“Majestic, mesmerizing, and had a sense of humor”
Which brings me to my final and most important point regarding Lolita’s life. We are all in agreement that she and the other whales and cetaceans in tanks around the world should never have been removed from their homes and families.
Indeed, Ted Griffin may be the last defender of orca captures left on earth.
Lolita performed each day for millions of people through her years in captivity, and she did it with beauty and grace!
She was majestic and mesmerizing and yes, she had a sense of humor.
I also believe that Lolita knew and enjoyed making people happy. She could sense their joy and share in it. She was special and kind, and much like Keiko, the Free Willy! film star who swam to Norway and sought out children when finally released, Lolita loved to make the children at her shows laugh and scream in delight.
“Perhaps she enjoyed making people happy”
For me, ignoring what Lolita did for most of her life, which was positive and good, is discounting that perhaps she enjoyed making people happy. It is what she knew in her confined circumstances, and she made the best of it.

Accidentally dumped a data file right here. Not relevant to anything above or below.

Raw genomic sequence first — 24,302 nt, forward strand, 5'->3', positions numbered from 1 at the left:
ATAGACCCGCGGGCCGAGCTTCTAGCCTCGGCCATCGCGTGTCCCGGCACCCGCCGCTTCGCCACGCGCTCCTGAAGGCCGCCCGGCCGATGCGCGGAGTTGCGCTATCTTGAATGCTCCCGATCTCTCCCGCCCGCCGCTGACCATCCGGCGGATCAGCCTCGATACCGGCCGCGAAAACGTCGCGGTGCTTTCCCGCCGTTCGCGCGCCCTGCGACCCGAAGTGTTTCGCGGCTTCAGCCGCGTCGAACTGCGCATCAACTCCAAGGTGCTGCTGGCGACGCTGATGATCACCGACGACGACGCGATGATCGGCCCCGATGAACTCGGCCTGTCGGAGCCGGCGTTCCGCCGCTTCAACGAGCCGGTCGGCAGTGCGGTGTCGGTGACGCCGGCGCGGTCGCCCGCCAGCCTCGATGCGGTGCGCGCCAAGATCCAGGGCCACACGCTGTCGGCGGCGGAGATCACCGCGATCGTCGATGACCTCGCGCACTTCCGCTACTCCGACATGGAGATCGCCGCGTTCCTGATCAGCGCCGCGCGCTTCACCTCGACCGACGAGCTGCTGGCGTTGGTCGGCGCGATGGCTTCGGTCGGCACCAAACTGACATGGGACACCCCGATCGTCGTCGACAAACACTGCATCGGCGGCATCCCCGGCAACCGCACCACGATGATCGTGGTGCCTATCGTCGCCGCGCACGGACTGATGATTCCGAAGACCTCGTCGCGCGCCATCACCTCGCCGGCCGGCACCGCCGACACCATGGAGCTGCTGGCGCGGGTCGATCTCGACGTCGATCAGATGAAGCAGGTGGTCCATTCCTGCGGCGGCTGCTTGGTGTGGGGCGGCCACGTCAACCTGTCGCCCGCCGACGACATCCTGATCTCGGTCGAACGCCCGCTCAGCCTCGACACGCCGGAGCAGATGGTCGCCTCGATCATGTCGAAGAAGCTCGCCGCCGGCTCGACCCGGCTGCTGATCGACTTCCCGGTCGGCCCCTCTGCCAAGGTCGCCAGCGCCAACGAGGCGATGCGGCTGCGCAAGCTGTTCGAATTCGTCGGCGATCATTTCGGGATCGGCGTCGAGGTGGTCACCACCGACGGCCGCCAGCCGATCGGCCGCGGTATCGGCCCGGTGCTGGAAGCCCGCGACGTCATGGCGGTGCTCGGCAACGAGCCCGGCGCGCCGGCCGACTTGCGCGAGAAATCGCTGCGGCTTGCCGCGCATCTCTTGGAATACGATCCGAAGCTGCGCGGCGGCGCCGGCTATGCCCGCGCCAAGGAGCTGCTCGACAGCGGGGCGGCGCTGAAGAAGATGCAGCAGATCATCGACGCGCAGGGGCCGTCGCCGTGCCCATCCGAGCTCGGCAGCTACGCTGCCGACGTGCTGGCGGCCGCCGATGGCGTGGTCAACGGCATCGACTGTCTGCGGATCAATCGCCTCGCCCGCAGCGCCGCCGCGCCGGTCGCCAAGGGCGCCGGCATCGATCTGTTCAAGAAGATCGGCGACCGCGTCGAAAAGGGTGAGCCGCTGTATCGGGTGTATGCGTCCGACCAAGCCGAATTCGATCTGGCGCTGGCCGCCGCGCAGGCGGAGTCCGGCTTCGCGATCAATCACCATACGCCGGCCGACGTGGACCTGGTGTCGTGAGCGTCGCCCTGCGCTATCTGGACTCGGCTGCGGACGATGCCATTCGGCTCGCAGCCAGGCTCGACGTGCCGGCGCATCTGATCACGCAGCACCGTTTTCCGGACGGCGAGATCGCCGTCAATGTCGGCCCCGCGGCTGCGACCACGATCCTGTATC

I acknowledge, and I hope that others do too, that Lolita’s life was not one of misery, but an existence in which she tried to bring happiness and joy to hundreds of thousands of her fans, who had nothing but love and appreciation for her.
Lolita was not just a money-making spectacle, as she was to the Miami Seaquarium owners, but was a very much loved ambassador for orcas everywhere.
“Brought great awareness to the cruelty of captivity”
Lolita also brought great awareness to the cruelty of keeping marine mammals in captivity, even to the many of us who were initially slow on the uptake.
Arguably, it is because of Lolita that we no longer refer to the orcas as “killer whales.”
No other whale, not even Keiko, touched as many human lives.
Lolita’s death was not in vain, as many say it is. She lived the best life she could, and found her happiness and comfort in her daily life with humans.
To not acknowledge this is the greatest insult to Lolita’s life and legacy!